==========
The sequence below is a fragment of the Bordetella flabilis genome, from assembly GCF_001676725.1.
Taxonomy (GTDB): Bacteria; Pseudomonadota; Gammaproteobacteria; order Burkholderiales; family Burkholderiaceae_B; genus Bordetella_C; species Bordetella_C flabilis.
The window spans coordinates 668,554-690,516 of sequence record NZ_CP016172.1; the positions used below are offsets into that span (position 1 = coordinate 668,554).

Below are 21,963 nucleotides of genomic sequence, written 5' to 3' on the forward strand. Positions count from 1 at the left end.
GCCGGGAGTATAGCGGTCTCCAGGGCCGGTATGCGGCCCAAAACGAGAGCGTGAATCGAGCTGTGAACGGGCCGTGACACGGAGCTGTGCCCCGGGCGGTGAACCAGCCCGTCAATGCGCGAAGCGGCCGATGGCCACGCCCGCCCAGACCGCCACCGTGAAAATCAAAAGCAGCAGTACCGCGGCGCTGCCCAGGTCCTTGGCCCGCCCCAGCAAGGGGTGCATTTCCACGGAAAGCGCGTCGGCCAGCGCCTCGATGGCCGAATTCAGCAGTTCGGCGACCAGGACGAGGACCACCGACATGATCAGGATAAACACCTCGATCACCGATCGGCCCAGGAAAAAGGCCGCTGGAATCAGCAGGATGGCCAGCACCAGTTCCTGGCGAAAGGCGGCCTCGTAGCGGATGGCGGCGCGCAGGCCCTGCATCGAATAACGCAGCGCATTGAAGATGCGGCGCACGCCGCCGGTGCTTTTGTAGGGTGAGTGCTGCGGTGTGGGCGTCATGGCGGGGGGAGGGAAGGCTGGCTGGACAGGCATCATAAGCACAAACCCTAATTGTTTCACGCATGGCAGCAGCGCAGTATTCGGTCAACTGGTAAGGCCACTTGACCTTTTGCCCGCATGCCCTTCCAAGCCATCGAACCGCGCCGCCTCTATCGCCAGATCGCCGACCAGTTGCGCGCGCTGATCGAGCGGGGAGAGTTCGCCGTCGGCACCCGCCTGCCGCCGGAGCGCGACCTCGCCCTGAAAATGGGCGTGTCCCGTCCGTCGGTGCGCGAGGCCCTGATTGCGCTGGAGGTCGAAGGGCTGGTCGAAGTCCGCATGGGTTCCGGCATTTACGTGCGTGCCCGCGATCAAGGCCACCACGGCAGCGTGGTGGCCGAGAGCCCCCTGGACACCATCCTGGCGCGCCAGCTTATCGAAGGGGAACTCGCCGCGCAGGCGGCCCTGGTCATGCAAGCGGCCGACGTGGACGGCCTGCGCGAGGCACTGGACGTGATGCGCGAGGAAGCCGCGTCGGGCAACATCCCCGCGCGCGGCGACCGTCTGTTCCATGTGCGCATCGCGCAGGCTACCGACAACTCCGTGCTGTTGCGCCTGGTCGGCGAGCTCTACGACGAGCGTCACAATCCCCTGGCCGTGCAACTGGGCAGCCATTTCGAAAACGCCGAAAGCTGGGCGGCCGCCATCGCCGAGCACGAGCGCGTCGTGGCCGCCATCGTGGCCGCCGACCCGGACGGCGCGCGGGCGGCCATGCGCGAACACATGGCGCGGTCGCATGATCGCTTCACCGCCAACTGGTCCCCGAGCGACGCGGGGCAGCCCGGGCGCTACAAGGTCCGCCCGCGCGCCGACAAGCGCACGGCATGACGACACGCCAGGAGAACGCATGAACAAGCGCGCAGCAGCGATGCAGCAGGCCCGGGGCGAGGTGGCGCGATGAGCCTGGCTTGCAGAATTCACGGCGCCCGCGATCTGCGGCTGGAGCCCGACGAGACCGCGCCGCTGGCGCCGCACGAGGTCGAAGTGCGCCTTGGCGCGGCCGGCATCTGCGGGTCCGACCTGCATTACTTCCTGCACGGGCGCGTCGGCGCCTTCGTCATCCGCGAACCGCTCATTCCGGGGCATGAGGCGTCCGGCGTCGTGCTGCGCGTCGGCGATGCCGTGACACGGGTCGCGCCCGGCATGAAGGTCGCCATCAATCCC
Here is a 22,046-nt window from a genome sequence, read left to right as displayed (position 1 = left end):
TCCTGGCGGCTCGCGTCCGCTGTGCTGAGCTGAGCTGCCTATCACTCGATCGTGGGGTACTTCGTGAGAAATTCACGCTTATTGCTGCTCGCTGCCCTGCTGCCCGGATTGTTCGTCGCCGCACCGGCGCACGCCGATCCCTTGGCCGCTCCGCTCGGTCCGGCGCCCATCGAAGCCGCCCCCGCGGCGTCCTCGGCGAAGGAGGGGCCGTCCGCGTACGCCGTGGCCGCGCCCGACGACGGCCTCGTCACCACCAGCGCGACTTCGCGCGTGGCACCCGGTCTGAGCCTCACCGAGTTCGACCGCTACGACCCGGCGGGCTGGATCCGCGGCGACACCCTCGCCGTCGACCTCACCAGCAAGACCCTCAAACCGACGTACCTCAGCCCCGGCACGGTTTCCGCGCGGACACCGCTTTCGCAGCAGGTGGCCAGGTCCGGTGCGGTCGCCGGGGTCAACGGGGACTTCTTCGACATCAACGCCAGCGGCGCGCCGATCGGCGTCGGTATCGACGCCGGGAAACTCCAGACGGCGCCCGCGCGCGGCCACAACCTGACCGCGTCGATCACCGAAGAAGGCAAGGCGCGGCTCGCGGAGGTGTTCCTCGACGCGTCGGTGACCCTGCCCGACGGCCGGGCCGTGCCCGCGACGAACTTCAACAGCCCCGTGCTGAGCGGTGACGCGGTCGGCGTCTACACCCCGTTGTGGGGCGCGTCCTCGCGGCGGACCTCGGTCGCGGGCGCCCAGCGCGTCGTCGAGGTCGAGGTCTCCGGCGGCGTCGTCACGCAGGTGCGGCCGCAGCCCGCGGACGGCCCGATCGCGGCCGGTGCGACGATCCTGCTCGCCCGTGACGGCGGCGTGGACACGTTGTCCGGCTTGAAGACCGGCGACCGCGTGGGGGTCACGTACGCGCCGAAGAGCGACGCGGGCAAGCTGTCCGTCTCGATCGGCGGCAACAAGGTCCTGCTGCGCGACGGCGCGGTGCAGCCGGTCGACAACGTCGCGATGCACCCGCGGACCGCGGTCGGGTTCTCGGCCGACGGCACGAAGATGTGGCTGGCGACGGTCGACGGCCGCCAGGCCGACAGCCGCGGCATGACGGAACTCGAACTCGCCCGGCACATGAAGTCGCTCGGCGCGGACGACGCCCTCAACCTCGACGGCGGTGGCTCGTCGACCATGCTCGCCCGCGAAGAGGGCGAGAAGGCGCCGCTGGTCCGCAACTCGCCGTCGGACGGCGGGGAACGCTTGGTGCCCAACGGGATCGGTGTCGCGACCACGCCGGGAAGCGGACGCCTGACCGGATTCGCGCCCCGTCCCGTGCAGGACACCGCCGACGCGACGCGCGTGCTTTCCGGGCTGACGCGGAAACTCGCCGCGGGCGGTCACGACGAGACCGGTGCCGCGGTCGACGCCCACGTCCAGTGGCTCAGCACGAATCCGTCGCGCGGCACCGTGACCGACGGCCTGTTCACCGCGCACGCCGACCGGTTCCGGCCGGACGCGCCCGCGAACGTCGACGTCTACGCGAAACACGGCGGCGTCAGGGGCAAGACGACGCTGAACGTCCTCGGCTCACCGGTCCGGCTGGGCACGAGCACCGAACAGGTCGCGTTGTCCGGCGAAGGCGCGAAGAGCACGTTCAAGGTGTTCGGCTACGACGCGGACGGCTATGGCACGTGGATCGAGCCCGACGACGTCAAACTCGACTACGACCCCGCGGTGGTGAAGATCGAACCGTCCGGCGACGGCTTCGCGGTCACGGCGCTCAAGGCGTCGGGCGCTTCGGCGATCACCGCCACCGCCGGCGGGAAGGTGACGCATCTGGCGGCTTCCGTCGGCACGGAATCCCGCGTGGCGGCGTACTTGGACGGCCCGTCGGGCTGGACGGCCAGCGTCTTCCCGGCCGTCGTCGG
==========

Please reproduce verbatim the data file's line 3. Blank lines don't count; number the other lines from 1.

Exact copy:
The window spans coordinates 668,554-690,516 of sequence record NZ_CP016172.1; the positions used below are offsets into that span (position 1 = coordinate 668,554).